The other point, is simply the ineffectiveness of any one method for the diverse activities mermaids are likely to perform, as human-like creatures of the sea. Adaptability is one of humanity's real strong points, and I would hope the same to be true of mermaids both biologically and technologically.

Anyone with biological/marine knowledge who would like to weigh in?

  • $\begingroup$ It's worth bearing in mind that from a biological point of view, mermaids are certainly not fish but mammals. Their tail fins tend to match the horizontal angle found on whales and dolphins, as opposed to fish and sharks which have vertical fins. From this it is reasonable to assume that they breathe only air, and must hold their breath like other seaborne mammals. $\endgroup$
    – Cooper
    Oct 27, 2016 at 15:13
  • $\begingroup$ @Cooper They surely possess mammalian traits. But I am intending these mermaids to have non mammalian traits as is commonly depicted, such as gills. $\endgroup$
    – J. Doe
    Oct 27, 2016 at 23:20
  • $\begingroup$ In "when I tried to swallow air, it hurt", did you mean water instead? Either way, it's interesting to know that humans can breath liquids! (Gasses are compressible, liquids are almost not - important for deep diving) $\endgroup$ May 7, 2019 at 5:49

2 Answers 2


It could be possible for them to have a duel system (both gills and lungs), like lungfish.

Some lungfish are able to run the two systems independently, so when they are breathing through their lungs then the gills are closed, and when they are breathing through their gills then the lungs are bypassed.

There could be a system in mermaids where some of the gas captured through the gill system is transferred to the lungs to increase buoyancy, and if they have to ascend quickly they'd be able to exhale and equalize pressure.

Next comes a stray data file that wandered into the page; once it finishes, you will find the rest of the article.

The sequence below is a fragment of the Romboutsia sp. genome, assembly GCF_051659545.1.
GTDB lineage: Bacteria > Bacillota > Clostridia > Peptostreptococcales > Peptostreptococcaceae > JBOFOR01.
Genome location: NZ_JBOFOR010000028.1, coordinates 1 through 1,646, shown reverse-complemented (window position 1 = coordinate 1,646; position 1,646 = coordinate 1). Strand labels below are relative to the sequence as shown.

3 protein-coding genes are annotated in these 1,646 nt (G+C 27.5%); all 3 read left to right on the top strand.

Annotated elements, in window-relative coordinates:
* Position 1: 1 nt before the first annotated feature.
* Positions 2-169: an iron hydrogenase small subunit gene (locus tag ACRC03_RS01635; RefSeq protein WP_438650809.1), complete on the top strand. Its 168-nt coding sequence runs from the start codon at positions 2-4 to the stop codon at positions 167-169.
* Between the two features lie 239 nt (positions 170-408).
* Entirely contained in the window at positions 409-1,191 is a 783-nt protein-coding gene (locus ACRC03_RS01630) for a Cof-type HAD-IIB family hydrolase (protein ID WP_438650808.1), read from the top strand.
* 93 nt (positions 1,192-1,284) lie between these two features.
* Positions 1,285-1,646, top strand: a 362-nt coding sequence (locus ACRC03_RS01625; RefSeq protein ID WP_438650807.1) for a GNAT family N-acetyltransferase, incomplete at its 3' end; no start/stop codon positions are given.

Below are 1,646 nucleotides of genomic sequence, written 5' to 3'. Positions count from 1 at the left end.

They could also have an oily liver or spermaceti organ like dwarf sperm whales to get them to mostly neutral, possibly combined with some level of body fat, and then you would only need small changes in buoyancy to make a difference.

  • $\begingroup$ This sounds like the best combination. Thank you Andy. $\endgroup$
    – J. Doe
    Oct 27, 2016 at 23:38

In order of increasing probability, I would arrange them as: swim bladder, oily liver, large lungs. As in, swim bladder is the least likely/advantageous while large lungs are the most likely/advantageous.

Reasons for choosing larger lungs are easy.

  • All marine mammals use large lungs to hold their breaths for extended periods of time. The best examples being dolphins and whales.

  • Being (probably) closely related to humans/mammals, the mermaids wouldn't have gills or swim bladders since those are more closely related to fish than mammals.

  • Breathing in air and holding breath during dive has been a very successful strategy for large marine animals in all evolutionary times. For example, the ichthyosaurs, plesiosaurs, nothosaurs, placodonts and turtles, all these lineages breathed in air and held their breaths during diving. All of them were quite successful in their times.